Alarms and Excursions

It was cool but not cold this afternoon, with some wind.  I went out for a while and Calpurnia visited but went back inside when Julie and then Gus followed.  Soon Julie went to his favorite post on the wall as a chaos of sirens and emergency vehicles were sounding on the roads beyond the wall he was watching from.

He didn’t seem to notice any of it, leaving his attention for any tiny movement of a twig in the field below.

Calpurnia is the first cat I have adopted past kittenhood.  It makes me wonder what the conditions were like there and what she lived through there.  She is braver around strangers than Gus and Julie, yet she is often skittish around me if I am up and walking around near her.  But if I lie down she is sure to come over for a visit in a very few minutes.

In her first few days here and out of her isolation room, she was a lot more active and loud at night until she sensed that making noise at night was against the house rules and changed her behavior.  She isn’t really tied to getting food at regular times, nibbling from a dry food bowl a bit at a time all day.  She still hasn’t adopted the same interest in dinner time that Gus has, although now she expects me to go through the ritual at the proper time and helps encourage me to do it properly despite not getting food herself.

She has a strong sense of the order of things and likes for things to go as planned.  It does make it hard that I don’t always understand what disturbance in the way things ought to be is upsetting her all the time.

The good-natured skirmish between Julie and Calla continued today, as he followed her in one of her runs down the stairs but broke off the chase at the bottom before she got too bothered by it.

He tends not to bother with the other cats much of the time, not out of fear or even indifference.  It is more politeness, really.  He will give up his favorite beds readily, and wait until everyone else is done to eat a bite. and even put up with Gus’s chomping for a while.  He’s quite a gentleman when not on duty.

About Oldcat

Engineer with Cats
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3 Responses to Alarms and Excursions

  1. I almost don’t believe that first picture is Julie! He looks so…. overly fluffed! Was the wind coming from behind perchance? He is a regal guy when he’s on patrol!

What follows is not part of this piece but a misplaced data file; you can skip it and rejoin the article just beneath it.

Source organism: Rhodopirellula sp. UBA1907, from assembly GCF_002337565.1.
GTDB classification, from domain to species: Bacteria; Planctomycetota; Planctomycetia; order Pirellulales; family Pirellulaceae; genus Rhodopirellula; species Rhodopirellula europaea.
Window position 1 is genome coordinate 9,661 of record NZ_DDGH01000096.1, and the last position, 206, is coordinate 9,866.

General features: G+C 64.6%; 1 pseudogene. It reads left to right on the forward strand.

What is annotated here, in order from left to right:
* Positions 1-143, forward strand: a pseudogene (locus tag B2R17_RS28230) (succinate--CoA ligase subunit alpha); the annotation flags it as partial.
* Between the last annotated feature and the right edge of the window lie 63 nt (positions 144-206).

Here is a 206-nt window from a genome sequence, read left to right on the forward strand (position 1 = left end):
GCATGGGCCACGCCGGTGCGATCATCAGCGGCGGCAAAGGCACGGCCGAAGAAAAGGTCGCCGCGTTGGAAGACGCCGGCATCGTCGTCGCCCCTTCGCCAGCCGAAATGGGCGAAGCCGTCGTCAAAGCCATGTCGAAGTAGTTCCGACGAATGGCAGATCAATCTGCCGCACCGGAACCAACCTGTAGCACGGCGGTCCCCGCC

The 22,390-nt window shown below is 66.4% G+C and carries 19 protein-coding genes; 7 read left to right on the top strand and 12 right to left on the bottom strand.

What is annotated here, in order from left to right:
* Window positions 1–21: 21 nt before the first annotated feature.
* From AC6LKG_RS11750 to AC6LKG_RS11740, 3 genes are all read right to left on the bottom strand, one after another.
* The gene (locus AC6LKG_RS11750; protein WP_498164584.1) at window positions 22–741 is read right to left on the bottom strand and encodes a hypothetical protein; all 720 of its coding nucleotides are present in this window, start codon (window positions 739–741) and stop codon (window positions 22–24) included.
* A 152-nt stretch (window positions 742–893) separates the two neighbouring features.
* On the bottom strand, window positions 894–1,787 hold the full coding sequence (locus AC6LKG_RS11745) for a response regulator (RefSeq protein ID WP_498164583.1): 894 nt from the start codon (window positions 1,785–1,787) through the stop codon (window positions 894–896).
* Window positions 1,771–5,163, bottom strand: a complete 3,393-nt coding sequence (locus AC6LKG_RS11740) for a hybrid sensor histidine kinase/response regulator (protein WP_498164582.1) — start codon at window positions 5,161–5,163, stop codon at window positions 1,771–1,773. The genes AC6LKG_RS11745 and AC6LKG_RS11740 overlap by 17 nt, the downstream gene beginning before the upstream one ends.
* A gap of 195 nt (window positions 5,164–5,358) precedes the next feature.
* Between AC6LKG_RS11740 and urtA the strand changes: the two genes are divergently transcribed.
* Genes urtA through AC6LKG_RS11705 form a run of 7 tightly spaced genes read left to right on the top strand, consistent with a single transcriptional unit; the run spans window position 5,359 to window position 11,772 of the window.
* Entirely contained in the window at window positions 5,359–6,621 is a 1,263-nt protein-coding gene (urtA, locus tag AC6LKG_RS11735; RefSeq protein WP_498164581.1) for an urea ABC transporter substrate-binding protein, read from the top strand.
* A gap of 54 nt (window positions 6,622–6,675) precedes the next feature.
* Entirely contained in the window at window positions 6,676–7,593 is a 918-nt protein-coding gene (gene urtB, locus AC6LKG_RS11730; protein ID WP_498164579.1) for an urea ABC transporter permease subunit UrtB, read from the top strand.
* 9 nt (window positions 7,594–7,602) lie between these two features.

Calla is such a lovely sweet girl!
    I had a kitty who was freaked when people were standing, even us! But we knew what he’d gone through. We got him at just before weening age, when some rotten neighborhood kids chased him up into our parked truck. I don’t know how long they’d been chasing him, but for all of his life, he never seemed to forget it and if you stood up or walked, he was gone. Sit down, and he was next to you just begging for pets. When he got those pets, he would keel over with a heavy flop so you could get his tummy too, so obviously it wasn’t us he was afraid of. Just walking feet I think..

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    • Oldcat says:

      I’m not sure of the wind direction. I think he just stands his fur up a bit when it is cold to hold in warmth – I don’t think it was breezy enough to blow it up.

      It might be something like what your cat had with Calla, although it is a much milder case.

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  2. Anne d says:

    With an adopted adult cat, one always wonders what the animal has been through. When I found my cat, she was 6 months old, only 4 pounds, yellowish white fur, feverish and so starved that she had no claws. It was August in south Louisiana with temperatures in the 90’s. She is 16 now about Gus’ age.

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